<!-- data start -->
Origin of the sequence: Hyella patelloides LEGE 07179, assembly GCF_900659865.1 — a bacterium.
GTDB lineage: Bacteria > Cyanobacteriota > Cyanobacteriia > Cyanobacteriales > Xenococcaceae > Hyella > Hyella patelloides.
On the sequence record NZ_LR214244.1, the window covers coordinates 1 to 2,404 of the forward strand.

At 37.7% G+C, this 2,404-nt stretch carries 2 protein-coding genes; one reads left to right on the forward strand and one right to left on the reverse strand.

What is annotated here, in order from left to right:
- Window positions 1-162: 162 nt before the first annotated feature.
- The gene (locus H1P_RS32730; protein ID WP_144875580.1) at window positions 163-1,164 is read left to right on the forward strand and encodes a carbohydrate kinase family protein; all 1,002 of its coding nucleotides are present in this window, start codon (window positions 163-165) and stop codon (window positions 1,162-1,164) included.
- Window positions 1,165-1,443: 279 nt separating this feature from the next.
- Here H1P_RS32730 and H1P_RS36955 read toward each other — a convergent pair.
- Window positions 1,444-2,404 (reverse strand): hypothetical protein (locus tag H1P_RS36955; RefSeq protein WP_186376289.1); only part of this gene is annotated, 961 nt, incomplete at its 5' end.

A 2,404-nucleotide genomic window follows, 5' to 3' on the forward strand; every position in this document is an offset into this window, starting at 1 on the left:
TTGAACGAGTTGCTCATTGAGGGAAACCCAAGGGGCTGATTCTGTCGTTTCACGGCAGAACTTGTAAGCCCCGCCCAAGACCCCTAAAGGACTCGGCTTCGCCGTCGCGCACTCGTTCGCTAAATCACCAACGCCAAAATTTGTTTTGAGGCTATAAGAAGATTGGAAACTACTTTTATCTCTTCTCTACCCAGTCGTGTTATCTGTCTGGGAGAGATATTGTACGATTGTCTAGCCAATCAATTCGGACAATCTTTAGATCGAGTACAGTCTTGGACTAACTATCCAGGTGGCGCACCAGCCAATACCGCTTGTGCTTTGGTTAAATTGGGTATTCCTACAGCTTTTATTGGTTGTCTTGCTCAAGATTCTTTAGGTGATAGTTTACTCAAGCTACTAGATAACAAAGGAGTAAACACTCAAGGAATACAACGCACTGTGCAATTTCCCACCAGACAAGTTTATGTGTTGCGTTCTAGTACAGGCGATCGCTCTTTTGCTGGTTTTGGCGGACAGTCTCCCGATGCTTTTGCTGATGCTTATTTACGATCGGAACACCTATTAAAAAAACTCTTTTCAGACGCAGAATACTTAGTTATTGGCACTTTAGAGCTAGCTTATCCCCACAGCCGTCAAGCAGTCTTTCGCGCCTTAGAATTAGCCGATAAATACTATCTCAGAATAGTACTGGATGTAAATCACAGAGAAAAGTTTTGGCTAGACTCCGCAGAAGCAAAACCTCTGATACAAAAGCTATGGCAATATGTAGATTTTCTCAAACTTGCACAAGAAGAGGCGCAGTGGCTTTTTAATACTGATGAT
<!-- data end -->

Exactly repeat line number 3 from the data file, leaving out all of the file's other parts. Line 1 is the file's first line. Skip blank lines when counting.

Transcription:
On the sequence record NZ_LR214244.1, the window covers coordinates 1 to 2,404 of the forward strand.